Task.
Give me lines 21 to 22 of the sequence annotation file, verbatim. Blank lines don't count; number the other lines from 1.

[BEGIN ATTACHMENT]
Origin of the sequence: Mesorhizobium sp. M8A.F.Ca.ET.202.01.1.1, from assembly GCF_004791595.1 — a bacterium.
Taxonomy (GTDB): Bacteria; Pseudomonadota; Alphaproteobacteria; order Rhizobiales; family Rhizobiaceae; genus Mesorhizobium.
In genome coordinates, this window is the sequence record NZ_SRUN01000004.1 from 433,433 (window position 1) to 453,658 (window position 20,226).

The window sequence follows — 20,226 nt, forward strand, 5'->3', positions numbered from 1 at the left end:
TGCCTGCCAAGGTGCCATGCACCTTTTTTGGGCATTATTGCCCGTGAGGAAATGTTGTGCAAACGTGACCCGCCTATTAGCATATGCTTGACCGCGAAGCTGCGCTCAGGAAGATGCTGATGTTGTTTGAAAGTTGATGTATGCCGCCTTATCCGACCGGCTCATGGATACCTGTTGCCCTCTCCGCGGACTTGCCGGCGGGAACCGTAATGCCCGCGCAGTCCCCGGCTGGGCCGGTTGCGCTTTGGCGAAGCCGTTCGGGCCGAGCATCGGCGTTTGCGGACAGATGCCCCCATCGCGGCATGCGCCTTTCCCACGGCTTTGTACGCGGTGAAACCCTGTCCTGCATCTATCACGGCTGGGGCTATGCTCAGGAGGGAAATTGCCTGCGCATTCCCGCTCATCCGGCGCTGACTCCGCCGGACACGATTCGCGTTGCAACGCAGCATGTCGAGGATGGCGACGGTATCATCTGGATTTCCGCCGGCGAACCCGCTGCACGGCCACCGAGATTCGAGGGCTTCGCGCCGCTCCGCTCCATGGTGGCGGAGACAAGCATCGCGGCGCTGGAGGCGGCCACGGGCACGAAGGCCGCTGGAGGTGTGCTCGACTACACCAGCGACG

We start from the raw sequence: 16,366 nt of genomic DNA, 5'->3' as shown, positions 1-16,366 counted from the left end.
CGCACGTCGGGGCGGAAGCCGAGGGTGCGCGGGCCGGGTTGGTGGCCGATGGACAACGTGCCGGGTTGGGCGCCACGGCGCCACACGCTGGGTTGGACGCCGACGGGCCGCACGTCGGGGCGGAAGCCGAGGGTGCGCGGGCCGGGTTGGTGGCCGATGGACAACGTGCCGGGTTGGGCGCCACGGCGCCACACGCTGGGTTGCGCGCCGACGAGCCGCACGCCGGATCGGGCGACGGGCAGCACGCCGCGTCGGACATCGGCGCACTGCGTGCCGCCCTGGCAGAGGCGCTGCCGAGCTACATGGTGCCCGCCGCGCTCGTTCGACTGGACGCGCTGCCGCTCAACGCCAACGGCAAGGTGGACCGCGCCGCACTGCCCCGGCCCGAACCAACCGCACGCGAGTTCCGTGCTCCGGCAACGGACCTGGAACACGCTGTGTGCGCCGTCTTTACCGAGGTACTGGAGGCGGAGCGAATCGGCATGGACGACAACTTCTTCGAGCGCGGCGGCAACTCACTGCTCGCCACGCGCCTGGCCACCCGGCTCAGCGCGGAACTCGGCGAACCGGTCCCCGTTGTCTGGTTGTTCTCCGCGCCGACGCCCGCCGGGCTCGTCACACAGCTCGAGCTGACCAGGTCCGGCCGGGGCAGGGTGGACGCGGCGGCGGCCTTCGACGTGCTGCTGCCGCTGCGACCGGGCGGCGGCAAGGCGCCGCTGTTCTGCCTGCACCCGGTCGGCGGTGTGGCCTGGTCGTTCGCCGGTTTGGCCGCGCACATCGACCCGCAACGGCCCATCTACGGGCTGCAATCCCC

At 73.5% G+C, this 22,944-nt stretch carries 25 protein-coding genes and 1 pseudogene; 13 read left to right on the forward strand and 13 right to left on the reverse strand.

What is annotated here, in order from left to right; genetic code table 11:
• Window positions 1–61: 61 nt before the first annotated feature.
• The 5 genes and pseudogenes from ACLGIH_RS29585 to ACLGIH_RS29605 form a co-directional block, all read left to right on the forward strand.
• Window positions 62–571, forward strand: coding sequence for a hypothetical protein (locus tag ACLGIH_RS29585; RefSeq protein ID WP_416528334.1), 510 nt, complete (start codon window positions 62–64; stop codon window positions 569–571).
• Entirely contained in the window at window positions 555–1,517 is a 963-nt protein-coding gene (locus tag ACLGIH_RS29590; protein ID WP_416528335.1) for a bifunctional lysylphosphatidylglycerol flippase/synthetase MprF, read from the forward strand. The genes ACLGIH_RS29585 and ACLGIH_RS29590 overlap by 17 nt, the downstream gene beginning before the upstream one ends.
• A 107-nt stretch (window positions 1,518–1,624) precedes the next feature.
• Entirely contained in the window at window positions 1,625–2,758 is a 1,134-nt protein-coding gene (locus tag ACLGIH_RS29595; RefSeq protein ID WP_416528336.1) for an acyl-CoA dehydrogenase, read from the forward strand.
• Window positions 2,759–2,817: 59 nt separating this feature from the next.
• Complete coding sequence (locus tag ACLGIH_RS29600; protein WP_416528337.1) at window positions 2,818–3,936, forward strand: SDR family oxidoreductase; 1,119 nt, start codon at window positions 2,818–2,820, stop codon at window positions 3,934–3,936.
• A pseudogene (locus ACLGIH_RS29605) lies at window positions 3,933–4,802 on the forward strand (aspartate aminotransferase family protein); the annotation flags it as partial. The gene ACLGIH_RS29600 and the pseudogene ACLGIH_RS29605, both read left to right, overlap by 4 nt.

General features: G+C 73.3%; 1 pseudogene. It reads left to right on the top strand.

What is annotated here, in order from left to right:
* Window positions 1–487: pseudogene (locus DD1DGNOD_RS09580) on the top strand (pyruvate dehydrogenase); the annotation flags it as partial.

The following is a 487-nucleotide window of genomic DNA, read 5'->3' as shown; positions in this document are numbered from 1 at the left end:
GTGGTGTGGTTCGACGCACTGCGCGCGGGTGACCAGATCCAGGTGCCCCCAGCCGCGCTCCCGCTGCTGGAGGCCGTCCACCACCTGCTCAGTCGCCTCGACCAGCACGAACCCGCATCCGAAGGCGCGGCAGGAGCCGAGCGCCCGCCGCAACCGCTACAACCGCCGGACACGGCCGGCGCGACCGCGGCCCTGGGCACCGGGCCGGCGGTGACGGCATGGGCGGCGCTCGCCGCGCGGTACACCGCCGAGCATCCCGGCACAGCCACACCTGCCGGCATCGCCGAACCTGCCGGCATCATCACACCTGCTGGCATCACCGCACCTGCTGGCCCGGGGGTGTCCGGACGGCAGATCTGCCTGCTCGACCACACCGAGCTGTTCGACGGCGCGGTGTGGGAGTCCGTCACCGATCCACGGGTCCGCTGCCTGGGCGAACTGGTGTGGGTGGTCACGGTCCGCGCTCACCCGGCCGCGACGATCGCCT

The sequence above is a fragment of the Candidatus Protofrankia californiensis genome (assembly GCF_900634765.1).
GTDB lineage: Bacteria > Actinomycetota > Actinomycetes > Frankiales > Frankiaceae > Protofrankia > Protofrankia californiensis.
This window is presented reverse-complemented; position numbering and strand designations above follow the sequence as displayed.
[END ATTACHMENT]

* Window positions 1–487: pseudogene (locus DD1DGNOD_RS09580) on the top strand (pyruvate dehydrogenase); the annotation flags it as partial.

The following is a 487-nucleotide window of genomic DNA, read 5'->3' as shown; positions in this document are numbered from 1 at the left end: